Oftentimes life throws us curved balls… we are walking down a path and it feels like things are going steadily. It may not be the perfect path, but we know it; we have come to understand it and we are living it. Then suddenly, life throws a curved ball which completely throws us off balance – a failed exam, an unplanned pregnancy, the death of a loved one, an unexpected re-organisation at work, a failed business etc.
Throwing (someone) a curved ball is an idiom which indicates an unexpected obstacle, difficulty or unpleasant incidence that a person has to deal with. The term comes from the baseball game, where a pitcher (the person throwing the ball) tries to fool the batter (the person hitting the ball) by throwing the ball with sufficient spin such that it veers from its expected path and travels along a curve instead of the usual straight line path. This makes it much more difficult for the batter to guess the path of the approaching ball and reduces the chance of hitting it.
When managing change in the corporate world, managers refer to a model called the Change curve which was developed by Elisabeth Kubler-Ross in the 1960s. The model was used to explain the grieving process and is now widely used to understand and manage employee’s reaction to significant change or upheaval in both the business world and their personal lives.
Although the Change Curve has been adapted over time, the main emotions it describes have remained mostly consistent. These are: shock, denial, anger, depression, acceptance and integration. There are parallels between the Change curve emotions and the potential batters reaction to a curved ball.
1. Shock /Denial
The initial and natural reaction to unplanned change is shock. Whilst in this state, it is as though time stands still. The baseball batter sees a curved ball approaching could choose to give up and throw their arms up in air.
The state of shock usually leads to denial. The affected person wants to continue in the status quo. The batter takes their usual stance as though nothing is happening. Despite seeing a curved ball, they hope the ball would approach in a way they are used to.
Whilst a legitimate reaction, it is important to move out of this state. To help "move-on" one must consciously find out more about this change; assess the situation, what is happening and why. This information helps to understand the reality that change is indeed happening.
2. Anger/ Fear and Depression
After reality sets in, many may start to feel angry, concerned, resentment or fear. This usually result in them actively or passively trying to resist the change. This is akin to a baseball batter standing in the way of the ball until it whacks them in the face and knocks them out. Alternatively, they could turn the other way and run for fear of being hit.
Again, anger and fear are valid emotions, but dwelling too long in this state could make the long-term impact of this change more damaging than it needs to be. These are the lowest points of the curve for a reason. It is the individual’s lowest moment emotionally and therefore their performance would be at its lowest. Not only is the individual not performing, they are possibly taking steps to hinder progress.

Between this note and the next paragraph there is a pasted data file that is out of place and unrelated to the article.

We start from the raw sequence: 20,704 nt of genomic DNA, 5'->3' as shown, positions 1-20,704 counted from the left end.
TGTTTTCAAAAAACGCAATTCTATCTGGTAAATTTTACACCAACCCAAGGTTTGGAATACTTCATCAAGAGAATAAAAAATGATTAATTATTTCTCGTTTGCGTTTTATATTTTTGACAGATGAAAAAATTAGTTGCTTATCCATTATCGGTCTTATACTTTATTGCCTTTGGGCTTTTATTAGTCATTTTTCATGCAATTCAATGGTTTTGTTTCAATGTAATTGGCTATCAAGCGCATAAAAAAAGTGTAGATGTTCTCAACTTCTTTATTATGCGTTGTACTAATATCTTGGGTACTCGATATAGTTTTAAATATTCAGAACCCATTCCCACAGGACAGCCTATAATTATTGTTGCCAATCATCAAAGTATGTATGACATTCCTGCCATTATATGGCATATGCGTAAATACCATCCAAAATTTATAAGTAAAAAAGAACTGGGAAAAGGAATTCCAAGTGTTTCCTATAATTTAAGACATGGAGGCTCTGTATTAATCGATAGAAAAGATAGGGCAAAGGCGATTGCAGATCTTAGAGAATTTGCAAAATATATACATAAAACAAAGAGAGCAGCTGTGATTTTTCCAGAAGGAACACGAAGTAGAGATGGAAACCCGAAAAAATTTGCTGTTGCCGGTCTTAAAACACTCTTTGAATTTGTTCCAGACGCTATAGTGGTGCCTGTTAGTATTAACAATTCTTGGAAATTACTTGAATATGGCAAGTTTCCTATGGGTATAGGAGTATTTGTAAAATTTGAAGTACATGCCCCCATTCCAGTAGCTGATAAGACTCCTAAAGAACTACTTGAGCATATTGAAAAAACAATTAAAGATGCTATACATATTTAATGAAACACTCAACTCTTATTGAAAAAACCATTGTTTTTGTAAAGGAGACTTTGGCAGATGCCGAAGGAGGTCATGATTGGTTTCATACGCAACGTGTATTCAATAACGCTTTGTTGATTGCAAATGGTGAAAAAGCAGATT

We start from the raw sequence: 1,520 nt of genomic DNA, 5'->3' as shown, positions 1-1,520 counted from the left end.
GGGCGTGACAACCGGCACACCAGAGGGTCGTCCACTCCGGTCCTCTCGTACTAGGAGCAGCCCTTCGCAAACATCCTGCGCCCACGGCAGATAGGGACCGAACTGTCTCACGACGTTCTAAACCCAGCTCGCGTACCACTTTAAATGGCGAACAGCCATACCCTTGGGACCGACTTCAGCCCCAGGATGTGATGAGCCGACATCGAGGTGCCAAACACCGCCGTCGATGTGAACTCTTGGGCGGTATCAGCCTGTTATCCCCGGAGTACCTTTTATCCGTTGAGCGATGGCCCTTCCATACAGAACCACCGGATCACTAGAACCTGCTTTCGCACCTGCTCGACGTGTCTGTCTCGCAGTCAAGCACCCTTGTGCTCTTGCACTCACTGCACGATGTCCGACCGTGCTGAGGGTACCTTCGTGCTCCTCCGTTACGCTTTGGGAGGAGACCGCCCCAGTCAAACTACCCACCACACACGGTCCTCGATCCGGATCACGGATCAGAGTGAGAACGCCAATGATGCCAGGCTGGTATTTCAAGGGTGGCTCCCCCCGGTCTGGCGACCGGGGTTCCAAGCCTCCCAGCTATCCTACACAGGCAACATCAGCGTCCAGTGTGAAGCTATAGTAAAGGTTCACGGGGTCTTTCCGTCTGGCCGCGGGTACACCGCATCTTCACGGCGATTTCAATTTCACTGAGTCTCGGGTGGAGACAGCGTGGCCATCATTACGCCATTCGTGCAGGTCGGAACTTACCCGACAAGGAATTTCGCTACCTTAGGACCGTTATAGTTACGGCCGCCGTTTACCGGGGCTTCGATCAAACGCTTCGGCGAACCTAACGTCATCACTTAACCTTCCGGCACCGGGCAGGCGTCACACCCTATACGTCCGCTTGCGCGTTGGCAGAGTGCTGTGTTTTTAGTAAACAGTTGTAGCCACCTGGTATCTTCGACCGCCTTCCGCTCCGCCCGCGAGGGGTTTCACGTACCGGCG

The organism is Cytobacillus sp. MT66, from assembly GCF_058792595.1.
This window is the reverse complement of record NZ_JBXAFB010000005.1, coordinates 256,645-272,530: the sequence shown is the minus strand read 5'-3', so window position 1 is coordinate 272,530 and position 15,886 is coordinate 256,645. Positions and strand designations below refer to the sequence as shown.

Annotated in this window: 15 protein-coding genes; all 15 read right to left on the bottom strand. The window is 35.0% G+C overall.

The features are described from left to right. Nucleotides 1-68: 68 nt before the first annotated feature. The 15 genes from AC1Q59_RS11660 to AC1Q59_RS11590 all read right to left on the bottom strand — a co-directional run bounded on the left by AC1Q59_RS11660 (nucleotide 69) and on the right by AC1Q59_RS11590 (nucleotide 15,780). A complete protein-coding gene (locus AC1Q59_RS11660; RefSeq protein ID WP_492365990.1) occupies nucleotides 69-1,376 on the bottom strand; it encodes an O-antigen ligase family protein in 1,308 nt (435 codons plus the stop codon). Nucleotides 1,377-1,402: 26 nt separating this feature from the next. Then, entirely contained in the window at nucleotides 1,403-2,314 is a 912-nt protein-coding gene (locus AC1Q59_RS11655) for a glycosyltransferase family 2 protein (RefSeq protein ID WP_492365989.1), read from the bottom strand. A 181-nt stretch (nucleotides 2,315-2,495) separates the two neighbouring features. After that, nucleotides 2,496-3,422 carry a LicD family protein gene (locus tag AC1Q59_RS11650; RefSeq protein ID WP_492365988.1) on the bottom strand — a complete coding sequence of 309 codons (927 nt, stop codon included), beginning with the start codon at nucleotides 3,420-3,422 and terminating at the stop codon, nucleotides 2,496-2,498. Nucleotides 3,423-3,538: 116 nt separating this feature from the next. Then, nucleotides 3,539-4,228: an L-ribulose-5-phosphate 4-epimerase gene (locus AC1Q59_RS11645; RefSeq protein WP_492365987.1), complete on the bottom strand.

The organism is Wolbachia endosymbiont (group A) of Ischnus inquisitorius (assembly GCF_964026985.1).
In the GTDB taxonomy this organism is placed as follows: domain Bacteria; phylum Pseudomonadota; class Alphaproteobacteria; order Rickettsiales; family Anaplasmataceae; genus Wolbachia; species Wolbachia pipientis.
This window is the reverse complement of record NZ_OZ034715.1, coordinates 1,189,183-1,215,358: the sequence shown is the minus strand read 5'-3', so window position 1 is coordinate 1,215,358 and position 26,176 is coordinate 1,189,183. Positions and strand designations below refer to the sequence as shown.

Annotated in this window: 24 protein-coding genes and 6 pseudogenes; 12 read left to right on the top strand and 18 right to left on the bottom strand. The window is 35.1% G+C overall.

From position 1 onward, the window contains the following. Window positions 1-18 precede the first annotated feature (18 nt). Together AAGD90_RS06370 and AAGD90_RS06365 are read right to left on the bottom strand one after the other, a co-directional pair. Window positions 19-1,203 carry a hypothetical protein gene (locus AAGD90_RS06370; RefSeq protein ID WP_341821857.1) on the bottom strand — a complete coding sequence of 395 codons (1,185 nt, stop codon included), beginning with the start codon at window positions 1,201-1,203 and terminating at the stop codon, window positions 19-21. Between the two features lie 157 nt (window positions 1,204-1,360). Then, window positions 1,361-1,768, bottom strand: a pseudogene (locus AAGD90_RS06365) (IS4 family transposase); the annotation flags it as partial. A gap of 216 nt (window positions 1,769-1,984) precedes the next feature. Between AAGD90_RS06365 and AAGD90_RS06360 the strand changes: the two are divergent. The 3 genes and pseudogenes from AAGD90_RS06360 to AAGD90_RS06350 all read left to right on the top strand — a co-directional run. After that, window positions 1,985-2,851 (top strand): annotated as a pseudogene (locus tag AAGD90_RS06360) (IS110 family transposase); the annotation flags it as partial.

To “move on” from this state, one needs to make a conscious decision to use your the curved ball.
Maybe you've just been made redundant at work. You are angry because of the level of personal sacrifices you've made for your employer. But you've been given a payout. It is time to stop being angry and think about how you would use your curved ball...the payout and the free time that you now have.
As the saying goes, if life throws you lemons, don't get sour, make lemonade.
Now we are accepting that this change is happening. The baseball batter is adjusting their position; they watch the ball approaching and prepare for the new direction of the ball.
Part of acceptance involves preparing yourself and adjusting. A change in your workplace may mean that you need to get retrained. A failed exam may mean changing career paths etc. Whatever change means in your specific circumstance, you also need to change as part of accepting it.
In this stage, the individual has fully accepted and embraced the change. They can see the future. Even if there are not fully equipped for it, but they are acting positively and are optimistic. The baseball batter, seeing the curved ball approach, makes a good effort to hit it.
Once you are committed to that change, it is important to keep focussing on the future rather than looking back into the past.
If you are a people manager introducing change in your organisation, you need to help employees through this process. Empathy and communication are key. Try to understand their emotions, don’t dismiss how they feel. This would only result in extending their stay in a negative state or will push them back in the change curve which could result in you losing valuable employees that you really want to keep.
Sometimes change happens to us outside the work environment and there is no manager to empathise with us. We still need to move out of denial into productivity. The biggest advice is in deciding to take hold of that curved ball and using it. Use it to showcase your best batting effort. Use it to get yourself onto a different (and better) career trajectory. Use a redundancy pay-out to start your own business. Use a failed exam to take on some voluntary work. Use the time whilst recovering from an illness to take an online course. Whatever the curved ball, it is an opportunity for better things - but only if YOU make that decision.
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